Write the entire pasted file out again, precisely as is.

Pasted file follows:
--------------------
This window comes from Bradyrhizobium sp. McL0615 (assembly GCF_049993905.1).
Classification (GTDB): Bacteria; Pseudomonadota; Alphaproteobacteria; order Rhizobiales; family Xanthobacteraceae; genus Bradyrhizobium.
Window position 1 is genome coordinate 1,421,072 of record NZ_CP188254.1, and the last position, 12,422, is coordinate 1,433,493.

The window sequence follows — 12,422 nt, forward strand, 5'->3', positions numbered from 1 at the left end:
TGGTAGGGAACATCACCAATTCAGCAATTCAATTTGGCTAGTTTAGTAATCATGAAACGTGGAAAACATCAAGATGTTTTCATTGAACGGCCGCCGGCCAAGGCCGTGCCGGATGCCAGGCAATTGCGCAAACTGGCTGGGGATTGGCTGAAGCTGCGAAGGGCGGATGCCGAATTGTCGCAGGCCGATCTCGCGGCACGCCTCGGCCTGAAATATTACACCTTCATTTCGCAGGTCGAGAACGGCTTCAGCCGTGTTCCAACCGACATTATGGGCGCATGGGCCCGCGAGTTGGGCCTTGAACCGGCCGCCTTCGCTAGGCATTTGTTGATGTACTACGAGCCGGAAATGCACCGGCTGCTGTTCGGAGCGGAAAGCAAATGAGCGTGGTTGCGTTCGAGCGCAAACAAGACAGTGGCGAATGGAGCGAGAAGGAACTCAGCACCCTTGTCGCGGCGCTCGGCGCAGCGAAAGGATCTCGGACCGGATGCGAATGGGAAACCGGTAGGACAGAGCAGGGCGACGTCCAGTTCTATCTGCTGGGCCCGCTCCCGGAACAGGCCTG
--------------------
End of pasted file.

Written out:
This window comes from Bradyrhizobium sp. McL0615 (assembly GCF_049993905.1).
Classification (GTDB): Bacteria; Pseudomonadota; Alphaproteobacteria; order Rhizobiales; family Xanthobacteraceae; genus Bradyrhizobium.
Window position 1 is genome coordinate 1,421,072 of record NZ_CP188254.1, and the last position, 12,422, is coordinate 1,433,493.

The window sequence follows — 12,422 nt, forward strand, 5'->3', positions numbered from 1 at the left end:
TGGTAGGGAACATCACCAATTCAGCAATTCAATTTGGCTAGTTTAGTAATCATGAAACGTGGAAAACATCAAGATGTTTTCATTGAACGGCCGCCGGCCAAGGCCGTGCCGGATGCCAGGCAATTGCGCAAACTGGCTGGGGATTGGCTGAAGCTGCGAAGGGCGGATGCCGAATTGTCGCAGGCCGATCTCGCGGCACGCCTCGGCCTGAAATATTACACCTTCATTTCGCAGGTCGAGAACGGCTTCAGCCGTGTTCCAACCGACATTATGGGCGCATGGGCCCGCGAGTTGGGCCTTGAACCGGCCGCCTTCGCTAGGCATTTGTTGATGTACTACGAGCCGGAAATGCACCGGCTGCTGTTCGGAGCGGAAAGCAAATGAGCGTGGTTGCGTTCGAGCGCAAACAAGACAGTGGCGAATGGAGCGAGAAGGAACTCAGCACCCTTGTCGCGGCGCTCGGCGCAGCGAAAGGATCTCGGACCGGATGCGAATGGGAAACCGGTAGGACAGAGCAGGGCGACGTCCAGTTCTATCTGCTGGGCCCGCTCCCGGAACAGGCCTG